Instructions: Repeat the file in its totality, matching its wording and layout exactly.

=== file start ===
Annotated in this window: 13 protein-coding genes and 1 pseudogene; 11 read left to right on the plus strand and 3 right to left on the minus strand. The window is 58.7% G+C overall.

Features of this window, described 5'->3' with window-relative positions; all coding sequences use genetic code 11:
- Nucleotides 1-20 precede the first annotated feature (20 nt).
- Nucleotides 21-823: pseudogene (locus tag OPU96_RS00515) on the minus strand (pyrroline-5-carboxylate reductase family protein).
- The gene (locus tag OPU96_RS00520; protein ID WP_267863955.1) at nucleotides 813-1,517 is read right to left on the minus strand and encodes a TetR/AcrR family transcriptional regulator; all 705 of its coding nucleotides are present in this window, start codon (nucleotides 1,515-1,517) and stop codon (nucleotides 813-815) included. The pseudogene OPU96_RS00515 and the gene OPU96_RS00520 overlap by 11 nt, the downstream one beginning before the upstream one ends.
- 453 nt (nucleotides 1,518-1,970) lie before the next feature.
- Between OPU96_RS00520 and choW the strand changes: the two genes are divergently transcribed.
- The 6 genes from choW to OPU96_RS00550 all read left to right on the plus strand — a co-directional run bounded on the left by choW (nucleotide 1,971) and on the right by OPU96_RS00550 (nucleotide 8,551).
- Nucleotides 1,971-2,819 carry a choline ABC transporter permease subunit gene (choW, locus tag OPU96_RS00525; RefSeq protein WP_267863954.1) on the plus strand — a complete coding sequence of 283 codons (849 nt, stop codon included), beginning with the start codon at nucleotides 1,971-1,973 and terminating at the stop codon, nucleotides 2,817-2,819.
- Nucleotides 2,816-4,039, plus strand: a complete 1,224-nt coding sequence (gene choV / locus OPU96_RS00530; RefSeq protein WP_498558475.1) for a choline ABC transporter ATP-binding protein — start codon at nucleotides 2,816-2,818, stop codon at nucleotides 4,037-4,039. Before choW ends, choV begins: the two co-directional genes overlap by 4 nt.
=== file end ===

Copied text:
Annotated in this window: 13 protein-coding genes and 1 pseudogene; 11 read left to right on the plus strand and 3 right to left on the minus strand. The window is 58.7% G+C overall.

Features of this window, described 5'->3' with window-relative positions; all coding sequences use genetic code 11:
- Nucleotides 1-20 precede the first annotated feature (20 nt).
- Nucleotides 21-823: pseudogene (locus tag OPU96_RS00515) on the minus strand (pyrroline-5-carboxylate reductase family protein).
- The gene (locus tag OPU96_RS00520; protein ID WP_267863955.1) at nucleotides 813-1,517 is read right to left on the minus strand and encodes a TetR/AcrR family transcriptional regulator; all 705 of its coding nucleotides are present in this window, start codon (nucleotides 1,515-1,517) and stop codon (nucleotides 813-815) included. The pseudogene OPU96_RS00515 and the gene OPU96_RS00520 overlap by 11 nt, the downstream one beginning before the upstream one ends.
- 453 nt (nucleotides 1,518-1,970) lie before the next feature.
- Between OPU96_RS00520 and choW the strand changes: the two genes are divergently transcribed.
- The 6 genes from choW to OPU96_RS00550 all read left to right on the plus strand — a co-directional run bounded on the left by choW (nucleotide 1,971) and on the right by OPU96_RS00550 (nucleotide 8,551).
- Nucleotides 1,971-2,819 carry a choline ABC transporter permease subunit gene (choW, locus tag OPU96_RS00525; RefSeq protein WP_267863954.1) on the plus strand — a complete coding sequence of 283 codons (849 nt, stop codon included), beginning with the start codon at nucleotides 1,971-1,973 and terminating at the stop codon, nucleotides 2,817-2,819.
- Nucleotides 2,816-4,039, plus strand: a complete 1,224-nt coding sequence (gene choV / locus OPU96_RS00530; RefSeq protein WP_498558475.1) for a choline ABC transporter ATP-binding protein — start codon at nucleotides 2,816-2,818, stop codon at nucleotides 4,037-4,039. Before choW ends, choV begins: the two co-directional genes overlap by 4 nt.